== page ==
Fears that Scottish research might miss out after the English White Paper have been allayed, due to the Scots' ability to work together. Olga Wojtas reports.
Glasgow and Strathclyde universities reckon they have won an extra £20 million in research funding as a direct result of the pioneering research partnership they launched in 1998.
Under the Synergy initiative, the universities are each other's "preferred partner" in research. This does not rule out collaborations with other institutions, but it encourages researchers to look to the partner university first.
The approach is simultaneously bottom-up and top-down. While the academics themselves decide what areas would be most productive, the universities have set up a coordinating committee to minimise the bureaucratic hurdles.
Susan Shaw, Strathclyde's vice-principal, admits that the universities - one created by a 15th-century papal bull and the other largely the product of the Victorian technology boom - had not seen themselves as natural collaborators.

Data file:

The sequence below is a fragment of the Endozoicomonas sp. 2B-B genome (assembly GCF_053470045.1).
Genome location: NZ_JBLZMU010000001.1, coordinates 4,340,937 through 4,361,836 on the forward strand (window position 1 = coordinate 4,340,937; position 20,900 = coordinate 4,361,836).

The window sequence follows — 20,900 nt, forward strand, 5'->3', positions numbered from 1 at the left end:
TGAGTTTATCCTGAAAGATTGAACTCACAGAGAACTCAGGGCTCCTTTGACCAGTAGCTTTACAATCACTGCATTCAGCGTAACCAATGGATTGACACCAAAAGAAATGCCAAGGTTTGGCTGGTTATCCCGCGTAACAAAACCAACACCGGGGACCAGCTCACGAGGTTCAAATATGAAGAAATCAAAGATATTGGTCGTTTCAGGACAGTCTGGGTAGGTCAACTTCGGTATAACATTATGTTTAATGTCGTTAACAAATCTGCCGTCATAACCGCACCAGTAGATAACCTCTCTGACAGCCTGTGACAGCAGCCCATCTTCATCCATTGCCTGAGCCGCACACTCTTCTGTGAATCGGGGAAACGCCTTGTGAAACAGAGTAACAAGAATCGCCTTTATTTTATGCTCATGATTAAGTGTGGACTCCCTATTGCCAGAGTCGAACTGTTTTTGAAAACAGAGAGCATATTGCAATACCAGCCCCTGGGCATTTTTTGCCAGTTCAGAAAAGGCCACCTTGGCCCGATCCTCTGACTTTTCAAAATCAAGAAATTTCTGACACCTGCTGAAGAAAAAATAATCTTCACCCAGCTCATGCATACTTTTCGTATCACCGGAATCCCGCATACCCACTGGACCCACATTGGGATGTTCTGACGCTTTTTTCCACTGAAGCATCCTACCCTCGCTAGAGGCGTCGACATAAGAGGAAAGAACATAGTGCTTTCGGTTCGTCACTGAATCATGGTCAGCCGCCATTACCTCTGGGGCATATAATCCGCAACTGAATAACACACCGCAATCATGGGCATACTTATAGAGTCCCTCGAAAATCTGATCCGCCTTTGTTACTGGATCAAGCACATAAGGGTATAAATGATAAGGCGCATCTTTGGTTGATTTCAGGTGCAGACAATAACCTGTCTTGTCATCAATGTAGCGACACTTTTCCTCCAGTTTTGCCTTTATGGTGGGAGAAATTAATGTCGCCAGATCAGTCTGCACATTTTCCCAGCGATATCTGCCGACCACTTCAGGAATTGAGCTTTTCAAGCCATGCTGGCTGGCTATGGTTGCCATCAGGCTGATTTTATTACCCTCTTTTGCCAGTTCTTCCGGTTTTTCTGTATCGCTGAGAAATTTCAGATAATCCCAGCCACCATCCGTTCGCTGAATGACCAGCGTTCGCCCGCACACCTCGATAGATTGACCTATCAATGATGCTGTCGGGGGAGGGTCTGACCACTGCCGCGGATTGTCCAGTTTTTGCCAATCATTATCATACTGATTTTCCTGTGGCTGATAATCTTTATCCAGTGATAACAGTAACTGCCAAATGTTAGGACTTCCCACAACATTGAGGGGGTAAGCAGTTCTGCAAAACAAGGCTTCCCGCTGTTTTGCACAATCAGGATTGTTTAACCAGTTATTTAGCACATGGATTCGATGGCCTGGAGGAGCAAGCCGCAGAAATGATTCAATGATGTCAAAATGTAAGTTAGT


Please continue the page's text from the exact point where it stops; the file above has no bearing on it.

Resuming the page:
"But the two then principals, Sir Graeme Davies (Glasgow) and Sir John Arbuthnott (Strathclyde) came to the conclusion that there were areas where strong groups of researchers were essential for international pre-eminence," Professor Shaw said.
The institutions' expertise has proved profitably complementary in tackling issues from obesity to the economic impact of devolution.
There are some 200 active collaborations, including a full merger of Strathclyde's department of ship and marine technology and Glasgow's department of naval architecture and ocean engineering.
Peter Holmes, Glasgow's vice-principal, said both departments might have been lost because of their small size. But the new department, merging Glasgow's strength in off-shore engineering and Strathclyde's in ship safety, was now a European leader, attracting more than £4 million for research.
But that is as far as things will go for the foreseeable future, with no plans for institutional merger.
"We do things together where it makes sense and don't do things together where there isn't a strong case," Professor Shaw said.
Professor Holmes said: "It's the best of both worlds."